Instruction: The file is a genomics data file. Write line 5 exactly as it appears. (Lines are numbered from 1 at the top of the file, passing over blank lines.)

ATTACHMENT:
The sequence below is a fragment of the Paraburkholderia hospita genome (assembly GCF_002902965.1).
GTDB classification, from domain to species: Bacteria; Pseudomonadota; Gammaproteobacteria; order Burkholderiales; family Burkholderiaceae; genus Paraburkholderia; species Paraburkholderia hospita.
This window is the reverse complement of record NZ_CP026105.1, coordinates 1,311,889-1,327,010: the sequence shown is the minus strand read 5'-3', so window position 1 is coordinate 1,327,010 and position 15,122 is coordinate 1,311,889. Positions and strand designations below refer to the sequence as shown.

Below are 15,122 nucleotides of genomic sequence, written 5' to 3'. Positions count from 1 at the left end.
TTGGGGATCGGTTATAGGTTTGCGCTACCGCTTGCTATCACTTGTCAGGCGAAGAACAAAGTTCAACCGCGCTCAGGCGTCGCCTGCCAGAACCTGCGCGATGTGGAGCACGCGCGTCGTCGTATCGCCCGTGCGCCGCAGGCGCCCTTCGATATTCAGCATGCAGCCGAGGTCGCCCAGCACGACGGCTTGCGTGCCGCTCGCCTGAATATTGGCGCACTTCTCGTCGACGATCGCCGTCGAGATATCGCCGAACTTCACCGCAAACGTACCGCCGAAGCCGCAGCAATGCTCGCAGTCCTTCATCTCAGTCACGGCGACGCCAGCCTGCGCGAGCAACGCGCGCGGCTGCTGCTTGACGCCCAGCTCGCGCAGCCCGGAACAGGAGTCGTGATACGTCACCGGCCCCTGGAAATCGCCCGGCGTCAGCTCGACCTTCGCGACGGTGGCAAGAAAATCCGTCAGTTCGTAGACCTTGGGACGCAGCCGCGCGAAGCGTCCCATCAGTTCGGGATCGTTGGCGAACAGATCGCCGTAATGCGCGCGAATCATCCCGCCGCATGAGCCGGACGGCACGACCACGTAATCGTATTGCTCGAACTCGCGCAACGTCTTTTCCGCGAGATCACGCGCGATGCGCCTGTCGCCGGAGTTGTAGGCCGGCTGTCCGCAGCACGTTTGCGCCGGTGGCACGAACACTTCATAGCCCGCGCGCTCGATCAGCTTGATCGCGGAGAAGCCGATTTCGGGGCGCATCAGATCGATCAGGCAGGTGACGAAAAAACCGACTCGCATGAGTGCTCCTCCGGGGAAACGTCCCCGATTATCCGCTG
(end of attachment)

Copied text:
TTGGGGATCGGTTATAGGTTTGCGCTACCGCTTGCTATCACTTGTCAGGCGAAGAACAAAGTTCAACCGCGCTCAGGCGTCGCCTGCCAGAACCTGCGCGATGTGGAGCACGCGCGTCGTCGTATCGCCCGTGCGCCGCAGGCGCCCTTCGATATTCAGCATGCAGCCGAGGTCGCCCAGCACGACGGCTTGCGTGCCGCTCGCCTGAATATTGGCGCACTTCTCGTCGACGATCGCCGTCGAGATATCGCCGAACTTCACCGCAAACGTACCGCCGAAGCCGCAGCAATGCTCGCAGTCCTTCATCTCAGTCACGGCGACGCCAGCCTGCGCGAGCAACGCGCGCGGCTGCTGCTTGACGCCCAGCTCGCGCAGCCCGGAACAGGAGTCGTGATACGTCACCGGCCCCTGGAAATCGCCCGGCGTCAGCTCGACCTTCGCGACGGTGGCAAGAAAATCCGTCAGTTCGTAGACCTTGGGACGCAGCCGCGCGAAGCGTCCCATCAGTTCGGGATCGTTGGCGAACAGATCGCCGTAATGCGCGCGAATCATCCCGCCGCATGAGCCGGACGGCACGACCACGTAATCGTATTGCTCGAACTCGCGCAACGTCTTTTCCGCGAGATCACGCGCGATGCGCCTGTCGCCGGAGTTGTAGGCCGGCTGTCCGCAGCACGTTTGCGCCGGTGGCACGAACACTTCATAGCCCGCGCGCTCGATCAGCTTGATCGCGGAGAAGCCGATTTCGGGGCGCATCAGATCGATCAGGCAGGTGACGAAAAAACCGACTCGCATGAGTGCTCCTCCGGGGAAACGTCCCCGATTATCCGCTG